Moving here from Mississippi WAS a bit of healthcare reform for me. I was able to afford preventative healthcare. I had cancer. Had I stayed in Mississippi on the state's plan there, I would have neglected to get exams there until it was too late. It was just almost too late.


By: Not So Fast on 4/5/10 at 12:45

There is a major difference between wishing good things for others and mandating such things. And this bill is hardly any measure of "reform" as it pertains to the current system.

Forcing healthy, young adults to purchase unnecessary private health insurance in order to compensate for rising costs throughout the industry is no "reform" and certainly no solution to rising costs. This attempt at "reform" is a massive failure for all Americans and will do absolutely NOTHING to keep rising costs of care at bay.

You are correct in your assertion that the "healthcare" industry is in need of a major facelift. You are wrong in your assumption that more federal central planning is the way to get there. Every action or "solution" previously implemented by the federal government throughout the 20th Century has created the mess within which we currently operate.

Why is it that the advancement of technology has allowed for all medical procedures not commonly covered by so-called "insurance" plans (a misnomer, to be sure) seen consistent decreases in costs to patients (e.g. Lasik surgery) since their introduction to the marketplace?

Americans desperately need LESS insurance and LESS coverage for everyday healthcare procedures. Not more.

By: Dragon on 4/5/10 at 1:07

By: not_guilty on 4/5/10 at 12:32
"Just think. If this health care plan is valid under the Commerce Clause, whats next? "

Let's see. Housing crisis, pass a law requiring people to buy houses. Automotive Industry crisis, pass a law requiring people to buy cars. Jobs crisis, pass a law requiring (rich) people to hire maids, butlers, and gardeners.

All of the above would be valid under the justification contained in the ‘‘Patient Protection and Affordable Care Act’’.

By: not_guilty on 4/5/10 at 1:17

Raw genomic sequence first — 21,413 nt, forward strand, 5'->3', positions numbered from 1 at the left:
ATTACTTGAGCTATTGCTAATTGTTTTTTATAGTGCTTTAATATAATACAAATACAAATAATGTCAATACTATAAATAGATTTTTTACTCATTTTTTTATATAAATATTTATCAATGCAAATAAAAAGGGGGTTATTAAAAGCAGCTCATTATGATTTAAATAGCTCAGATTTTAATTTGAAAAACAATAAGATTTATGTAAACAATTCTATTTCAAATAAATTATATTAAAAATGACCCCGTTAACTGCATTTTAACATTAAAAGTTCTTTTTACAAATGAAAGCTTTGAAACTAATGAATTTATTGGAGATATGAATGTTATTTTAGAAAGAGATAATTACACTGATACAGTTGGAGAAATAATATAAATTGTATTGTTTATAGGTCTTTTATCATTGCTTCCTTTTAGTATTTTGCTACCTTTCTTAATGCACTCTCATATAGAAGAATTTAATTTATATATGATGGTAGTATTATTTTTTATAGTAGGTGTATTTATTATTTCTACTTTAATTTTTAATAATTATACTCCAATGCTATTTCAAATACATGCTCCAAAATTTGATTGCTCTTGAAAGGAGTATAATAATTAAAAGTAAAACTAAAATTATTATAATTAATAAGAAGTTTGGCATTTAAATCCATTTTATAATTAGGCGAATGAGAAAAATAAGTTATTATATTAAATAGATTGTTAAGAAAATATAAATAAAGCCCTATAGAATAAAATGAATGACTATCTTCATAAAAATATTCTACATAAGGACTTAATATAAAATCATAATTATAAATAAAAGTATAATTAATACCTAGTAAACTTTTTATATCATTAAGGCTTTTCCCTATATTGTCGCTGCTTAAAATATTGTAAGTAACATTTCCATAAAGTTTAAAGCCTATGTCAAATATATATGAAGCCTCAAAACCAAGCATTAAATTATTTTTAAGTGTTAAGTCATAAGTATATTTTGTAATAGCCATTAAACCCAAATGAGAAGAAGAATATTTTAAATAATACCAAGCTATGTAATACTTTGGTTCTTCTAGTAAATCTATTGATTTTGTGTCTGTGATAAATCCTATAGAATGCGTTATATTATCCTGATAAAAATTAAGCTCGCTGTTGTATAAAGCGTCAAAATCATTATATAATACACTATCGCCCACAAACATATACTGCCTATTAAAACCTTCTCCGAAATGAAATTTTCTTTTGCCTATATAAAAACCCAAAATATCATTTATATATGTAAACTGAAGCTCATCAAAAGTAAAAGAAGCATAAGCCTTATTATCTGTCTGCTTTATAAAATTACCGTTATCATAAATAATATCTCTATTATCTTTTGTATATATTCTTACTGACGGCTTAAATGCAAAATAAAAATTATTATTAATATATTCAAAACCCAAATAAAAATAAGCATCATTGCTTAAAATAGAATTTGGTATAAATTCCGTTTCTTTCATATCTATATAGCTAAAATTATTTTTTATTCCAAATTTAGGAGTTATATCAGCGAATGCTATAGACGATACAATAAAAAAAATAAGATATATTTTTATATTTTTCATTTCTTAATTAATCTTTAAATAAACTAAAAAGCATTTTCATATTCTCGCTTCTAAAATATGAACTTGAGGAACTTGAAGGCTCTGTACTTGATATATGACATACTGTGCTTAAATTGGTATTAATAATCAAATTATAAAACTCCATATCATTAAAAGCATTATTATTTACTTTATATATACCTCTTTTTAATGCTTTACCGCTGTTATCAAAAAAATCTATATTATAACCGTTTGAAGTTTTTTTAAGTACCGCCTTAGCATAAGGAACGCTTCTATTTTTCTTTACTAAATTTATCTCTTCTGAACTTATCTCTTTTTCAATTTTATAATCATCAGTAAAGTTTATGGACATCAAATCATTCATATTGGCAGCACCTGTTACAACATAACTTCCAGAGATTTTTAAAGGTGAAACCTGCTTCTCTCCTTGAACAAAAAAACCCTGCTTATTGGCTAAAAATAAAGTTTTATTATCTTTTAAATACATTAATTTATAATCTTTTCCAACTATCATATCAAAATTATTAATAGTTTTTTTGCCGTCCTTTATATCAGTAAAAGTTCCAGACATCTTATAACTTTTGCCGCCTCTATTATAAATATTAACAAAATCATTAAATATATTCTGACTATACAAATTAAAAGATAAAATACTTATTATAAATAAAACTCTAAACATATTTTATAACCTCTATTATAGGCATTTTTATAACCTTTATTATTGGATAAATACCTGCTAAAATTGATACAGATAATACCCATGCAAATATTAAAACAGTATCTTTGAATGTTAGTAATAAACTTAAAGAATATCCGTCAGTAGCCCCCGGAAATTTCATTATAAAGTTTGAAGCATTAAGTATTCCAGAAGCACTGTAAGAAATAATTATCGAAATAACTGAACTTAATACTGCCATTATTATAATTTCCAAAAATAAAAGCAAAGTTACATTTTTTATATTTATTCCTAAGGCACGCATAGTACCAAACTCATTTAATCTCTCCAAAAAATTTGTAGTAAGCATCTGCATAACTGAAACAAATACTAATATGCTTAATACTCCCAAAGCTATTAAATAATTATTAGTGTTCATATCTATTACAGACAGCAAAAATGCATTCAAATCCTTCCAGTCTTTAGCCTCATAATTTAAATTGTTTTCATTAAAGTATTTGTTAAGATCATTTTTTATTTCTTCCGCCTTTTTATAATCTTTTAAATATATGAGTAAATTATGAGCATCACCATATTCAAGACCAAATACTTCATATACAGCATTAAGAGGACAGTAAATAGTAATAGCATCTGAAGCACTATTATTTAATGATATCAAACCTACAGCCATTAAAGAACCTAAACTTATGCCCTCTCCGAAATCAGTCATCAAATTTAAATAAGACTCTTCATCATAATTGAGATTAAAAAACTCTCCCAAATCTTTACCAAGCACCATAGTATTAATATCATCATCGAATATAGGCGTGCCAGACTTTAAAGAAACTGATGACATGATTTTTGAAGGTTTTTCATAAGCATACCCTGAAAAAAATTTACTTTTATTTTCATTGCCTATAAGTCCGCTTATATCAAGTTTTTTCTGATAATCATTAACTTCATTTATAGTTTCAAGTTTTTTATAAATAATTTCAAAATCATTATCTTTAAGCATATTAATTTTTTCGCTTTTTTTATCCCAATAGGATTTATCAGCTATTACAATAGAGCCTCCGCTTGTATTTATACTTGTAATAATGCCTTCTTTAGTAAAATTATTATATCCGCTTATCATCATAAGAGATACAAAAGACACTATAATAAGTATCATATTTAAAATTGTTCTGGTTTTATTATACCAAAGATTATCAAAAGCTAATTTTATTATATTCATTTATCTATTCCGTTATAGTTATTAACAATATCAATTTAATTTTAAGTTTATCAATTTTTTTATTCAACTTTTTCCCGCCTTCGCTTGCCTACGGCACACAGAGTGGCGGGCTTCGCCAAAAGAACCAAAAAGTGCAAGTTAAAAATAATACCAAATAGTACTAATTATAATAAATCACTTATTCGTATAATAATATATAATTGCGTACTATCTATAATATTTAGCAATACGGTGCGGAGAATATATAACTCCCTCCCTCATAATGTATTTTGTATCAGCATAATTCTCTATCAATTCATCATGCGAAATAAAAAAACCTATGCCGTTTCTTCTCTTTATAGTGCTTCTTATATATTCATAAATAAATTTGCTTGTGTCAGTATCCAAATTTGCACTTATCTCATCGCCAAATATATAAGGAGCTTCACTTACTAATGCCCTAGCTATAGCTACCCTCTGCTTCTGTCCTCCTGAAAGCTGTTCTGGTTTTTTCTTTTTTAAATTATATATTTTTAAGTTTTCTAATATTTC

The wisdom of the health insurance reform plan enacted by Congress is fairly debatable. Whether the Constitution authorizes Congress to act in this manner is less so.

The so-called "individual mandate" is actually a tax on those individuals who decline to purchase health insurance. To quote from Professor Jack Balkin of the law school at Yale University, writing in the New England Journal of Medicine:

The individual mandate is a tax. Does it serve the general welfare? The constitutional test is whether Congress could reasonably conclude that its taxing and spending programs promote the general welfare of the country. This test is easily satisfied. The new health care reform bill insures more people and prevents them from being denied insurance coverage because of preexisting conditions. Successful reform requires that uninsured persons — most of whom are younger and healthier than average — join the national risk pool; this will help to lower the costs of health insurance premiums nationally.

Taxing uninsured people helps to pay for the costs of the new regulations. The tax gives uninsured people a choice. If they stay out of the risk pool, they effectively raise other people’s insurance costs, and Congress taxes them to recoup some of the costs. If they join the risk pool, they do not have to pay the tax. A good analogy would be a tax on polluters who fail to install pollution-control equipment: they can pay the tax or install the equipment. [footnote omitted]

Moreover, Congress has the power to regulate interstate commerce. An individual's decision to purchase, or to decline to purchase health insurance affects commerce in the aggregate. Again, quoting Professor Balkin in the same article:

The individual mandate taxes people who do not buy health insurance. Critics charge that these people are not engaged in any activity that Congress might regulate; they are simply doing nothing. This is not the case. Such people actually self-insure through various means. When uninsured people get sick, they rely on their families for financial support, go to emergency rooms (often passing costs on to others), or purchase over-the-counter remedies. They substitute these activities for paying premiums to health insurance companies. All these activities are economic, and they have a cumulative effect on interstate commerce. Moreover, like people who substitute homegrown marijuana or wheat for purchased crops, the cumulative effect of uninsured people’s behavior undermines Congress’s regulation — in this case, its regulation of health insurance markets. Because Congress believes that national health care reform won’t succeed unless these people are brought into national risk pools, it can regulate their activities in order to make its general regulation of health insurance effective.